If Utahns know enough to have an opinion about an initiative that would change the way the state’s voter districts are drawn, they’re twice as likely to support it than to oppose it.

But a quarter of voters don’t know where they’d fall on the proposed initiative to create an independent commission to tell lawmakers how to draw boundaries, according to a recent poll by The Salt Lake Tribune and University of Utah’s Hinckley Institute of Politics.

While a slight majority of the 803 registered voters polled last month said they support the initiative, the segment that is unsure is big enough to make it a close race, according to Hinckley Director Jason Perry.

“The number of don’t-knows is what is significant in every major group that was polled,” Perry said. “There’s some educating to do on this particular issue.”

Fifty-one percent of those surveyed favor the initiative, with 24 percent strongly in support and 27 percent somewhat in favor.

Voters like the idea of changing how voting districts are drawn

Utahns like the sound of an initiative that would change the way lawmakers draw their voting districts each decade, a new survey shows. But polling in recent months shows the so-called Better Boundaries initiative is difficult for voters to understand.

Q: Do you support or oppose a proposed ballot initiative that would create an independent redistricting commission to recommend new political boundaries that the state Legislature would vote up or down?

Source: Dan Jones & Associates talked to 803 registered Utah voters from Jan. 15 to 18. The poll has a margin of error of +/- 3.5 percentage points.

Twenty-four percent strongly (10 percent) or somewhat (14 percent) oppose the measure, according to the poll.

Both of those are slightly down from a Tribune survey in October, but the margin widened between those in favor and those against.

A group that includes former Salt Lake City Mayor Ralph Becker has proposed the initiative amid a national debate over taking power from lawmakers to draw their own district boundaries and hand it to voters.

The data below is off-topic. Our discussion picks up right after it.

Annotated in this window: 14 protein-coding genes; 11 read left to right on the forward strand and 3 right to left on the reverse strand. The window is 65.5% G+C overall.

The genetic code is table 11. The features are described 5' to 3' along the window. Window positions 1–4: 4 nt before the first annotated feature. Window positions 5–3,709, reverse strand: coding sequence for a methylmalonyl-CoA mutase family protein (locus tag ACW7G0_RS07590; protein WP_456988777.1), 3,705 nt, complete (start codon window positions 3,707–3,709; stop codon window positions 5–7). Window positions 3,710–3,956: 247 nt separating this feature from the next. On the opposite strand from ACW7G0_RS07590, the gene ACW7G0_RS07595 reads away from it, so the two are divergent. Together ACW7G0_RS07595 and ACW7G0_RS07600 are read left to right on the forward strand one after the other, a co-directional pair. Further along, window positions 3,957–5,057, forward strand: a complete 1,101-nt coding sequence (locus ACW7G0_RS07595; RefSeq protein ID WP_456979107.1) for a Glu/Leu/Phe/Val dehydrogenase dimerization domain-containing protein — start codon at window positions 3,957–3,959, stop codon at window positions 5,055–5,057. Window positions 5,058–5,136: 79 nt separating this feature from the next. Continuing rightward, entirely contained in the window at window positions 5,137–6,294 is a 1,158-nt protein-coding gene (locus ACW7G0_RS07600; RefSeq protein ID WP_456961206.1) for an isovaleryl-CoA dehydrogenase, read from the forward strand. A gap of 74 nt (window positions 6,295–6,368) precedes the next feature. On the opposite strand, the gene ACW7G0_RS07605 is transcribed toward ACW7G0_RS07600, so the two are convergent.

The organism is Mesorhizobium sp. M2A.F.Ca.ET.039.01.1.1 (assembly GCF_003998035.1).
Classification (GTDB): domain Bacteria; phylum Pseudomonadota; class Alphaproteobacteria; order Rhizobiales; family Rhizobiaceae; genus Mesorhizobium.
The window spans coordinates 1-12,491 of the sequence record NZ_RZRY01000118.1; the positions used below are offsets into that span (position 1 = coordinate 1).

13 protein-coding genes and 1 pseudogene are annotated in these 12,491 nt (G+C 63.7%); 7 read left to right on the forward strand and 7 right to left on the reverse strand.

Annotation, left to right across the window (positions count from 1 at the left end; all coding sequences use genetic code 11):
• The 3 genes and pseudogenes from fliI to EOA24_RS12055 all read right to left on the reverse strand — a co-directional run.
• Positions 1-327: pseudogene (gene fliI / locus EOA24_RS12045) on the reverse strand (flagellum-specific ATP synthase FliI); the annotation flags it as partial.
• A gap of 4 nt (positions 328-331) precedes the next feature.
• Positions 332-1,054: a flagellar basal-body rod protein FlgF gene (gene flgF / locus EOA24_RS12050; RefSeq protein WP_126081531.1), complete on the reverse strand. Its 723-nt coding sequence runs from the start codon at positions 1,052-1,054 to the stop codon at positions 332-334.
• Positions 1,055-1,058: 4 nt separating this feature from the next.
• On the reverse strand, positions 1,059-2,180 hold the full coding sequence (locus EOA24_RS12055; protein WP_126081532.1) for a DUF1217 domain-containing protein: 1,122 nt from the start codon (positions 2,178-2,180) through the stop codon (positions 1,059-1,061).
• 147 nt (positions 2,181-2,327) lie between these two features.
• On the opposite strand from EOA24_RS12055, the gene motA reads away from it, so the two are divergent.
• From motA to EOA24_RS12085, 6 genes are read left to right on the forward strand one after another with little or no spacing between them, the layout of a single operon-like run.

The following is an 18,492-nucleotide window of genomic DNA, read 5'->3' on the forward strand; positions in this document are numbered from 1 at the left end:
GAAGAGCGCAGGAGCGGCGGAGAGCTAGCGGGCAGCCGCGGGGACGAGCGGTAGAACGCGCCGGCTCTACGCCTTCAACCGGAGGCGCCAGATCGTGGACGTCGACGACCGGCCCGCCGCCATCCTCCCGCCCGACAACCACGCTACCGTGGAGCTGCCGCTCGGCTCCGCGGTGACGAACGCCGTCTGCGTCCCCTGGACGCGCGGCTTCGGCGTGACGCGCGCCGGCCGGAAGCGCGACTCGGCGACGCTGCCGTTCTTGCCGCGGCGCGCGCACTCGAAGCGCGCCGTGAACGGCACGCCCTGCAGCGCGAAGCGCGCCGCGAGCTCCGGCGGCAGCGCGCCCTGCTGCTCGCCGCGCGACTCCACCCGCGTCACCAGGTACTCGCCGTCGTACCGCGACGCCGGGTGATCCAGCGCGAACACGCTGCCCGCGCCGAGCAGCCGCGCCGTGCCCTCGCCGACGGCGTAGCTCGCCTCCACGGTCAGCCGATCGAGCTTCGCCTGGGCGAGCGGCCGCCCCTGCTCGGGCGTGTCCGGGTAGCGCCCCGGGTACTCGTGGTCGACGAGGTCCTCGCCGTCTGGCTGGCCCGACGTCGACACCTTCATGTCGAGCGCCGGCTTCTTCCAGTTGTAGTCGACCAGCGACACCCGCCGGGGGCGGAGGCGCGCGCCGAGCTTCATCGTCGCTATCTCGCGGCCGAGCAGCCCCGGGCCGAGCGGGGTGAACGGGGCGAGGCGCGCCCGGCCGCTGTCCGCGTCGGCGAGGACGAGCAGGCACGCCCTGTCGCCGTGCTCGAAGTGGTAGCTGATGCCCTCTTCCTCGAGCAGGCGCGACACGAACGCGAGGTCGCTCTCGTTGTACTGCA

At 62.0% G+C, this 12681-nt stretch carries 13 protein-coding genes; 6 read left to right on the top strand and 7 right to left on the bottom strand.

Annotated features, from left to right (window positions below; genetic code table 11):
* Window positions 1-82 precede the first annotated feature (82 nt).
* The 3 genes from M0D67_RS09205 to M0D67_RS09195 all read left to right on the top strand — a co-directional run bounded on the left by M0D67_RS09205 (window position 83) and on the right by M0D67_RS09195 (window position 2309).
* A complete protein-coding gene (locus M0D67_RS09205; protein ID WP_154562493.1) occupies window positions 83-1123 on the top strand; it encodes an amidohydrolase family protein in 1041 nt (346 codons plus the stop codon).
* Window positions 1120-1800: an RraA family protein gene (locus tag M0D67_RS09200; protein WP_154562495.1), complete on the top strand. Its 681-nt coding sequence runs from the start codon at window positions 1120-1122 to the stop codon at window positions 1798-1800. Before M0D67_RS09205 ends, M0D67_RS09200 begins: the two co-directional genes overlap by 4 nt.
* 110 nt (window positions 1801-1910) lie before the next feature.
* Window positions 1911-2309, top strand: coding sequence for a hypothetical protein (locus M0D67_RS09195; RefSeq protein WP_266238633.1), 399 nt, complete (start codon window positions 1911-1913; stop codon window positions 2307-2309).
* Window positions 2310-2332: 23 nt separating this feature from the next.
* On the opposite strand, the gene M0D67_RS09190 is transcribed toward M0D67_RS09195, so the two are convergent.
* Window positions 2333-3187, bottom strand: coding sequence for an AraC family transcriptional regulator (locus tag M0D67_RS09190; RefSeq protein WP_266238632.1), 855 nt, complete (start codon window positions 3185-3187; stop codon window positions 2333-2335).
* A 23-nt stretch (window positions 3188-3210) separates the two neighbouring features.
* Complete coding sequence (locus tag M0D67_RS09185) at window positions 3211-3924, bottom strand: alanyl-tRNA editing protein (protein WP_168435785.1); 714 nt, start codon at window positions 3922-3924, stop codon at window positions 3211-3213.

The initiative would create a commission that follows strict guidelines when drawing congressional and state legislative voting boundaries. Ultimate approval would still fall to the Legislature, which has constitutional authority to approve districts.

The U.S. Supreme Court also is considering a case that could prevent lawmakers from considering partisanship when carving out districts every decade. That could affect Utah, where Republicans have slightly benefited from gerrymandering, according to an analysis by The Associated Press that used software cited in the Supreme Court case.

The Republican Party’s stronghold on Utah and its domination in elections have frustrated liberals and independents hoping for a stronger voice in state and national politics.

Seventy-one percent of Utah Democrats surveyed support the initiative, while 6 percent say they’re opposed to the idea, and 22 percent are unsure.

Among the Utahns hoping for a change in the way the state conducts redistricting is Sen. Jim Dabakis, a Salt Lake City Democrat. When U.S. Rep. Chris Stewart, R-Utah, spoke on the Senate floor the first week of the legislative session, Dabakis asked if he’d be willing to give Salt Lake City residents a voice in Washington.

“Everybody in the [Utah] delegation is like-minded and things are carved up in a way that there’s simply nobody that represents our voice,” Dabakis said. “What do you think of the possibility of getting rid of us as constituents and opening up an area that might find somebody more conducive to their particular philosophies?”

Not possible, Stewart said. Having an all-Republican congressional delegation — with districts that run from rural southern Utah to Salt Lake City — is the result of living in a Republican state.

“People often say you gerrymander to create these Republican districts,” Stewart said. “You would have to gerrymander to create a Democratic district.”

Stewart’s comments appeared to overlook the former shape of his 2nd Congressional District, which had been entirely in Salt Lake County and was considered a competitive swing district.

Currently, none of the four Utah representatives is from Salt Lake County, the state’s population center.

Forty-four percent of Utah Republicans support the independent redistricting panel, while 28 percent are opposed and 29 percent are unsure.

The AP study found it was difficult to analyze states with fewer than six or seven congressional districts. Utah’s four all are represented by Republicans.

While the initiative, if passed, could reform the process of drawing districts, some lawmakers say it may be unconstitutional.

“I heard people say there was gerrymandering” during the last redistricting process after the 2010 Census, said Senate Majority Leader Ralph Okerlund, R-Monroe, who helped lead the process. “I didn’t see that.”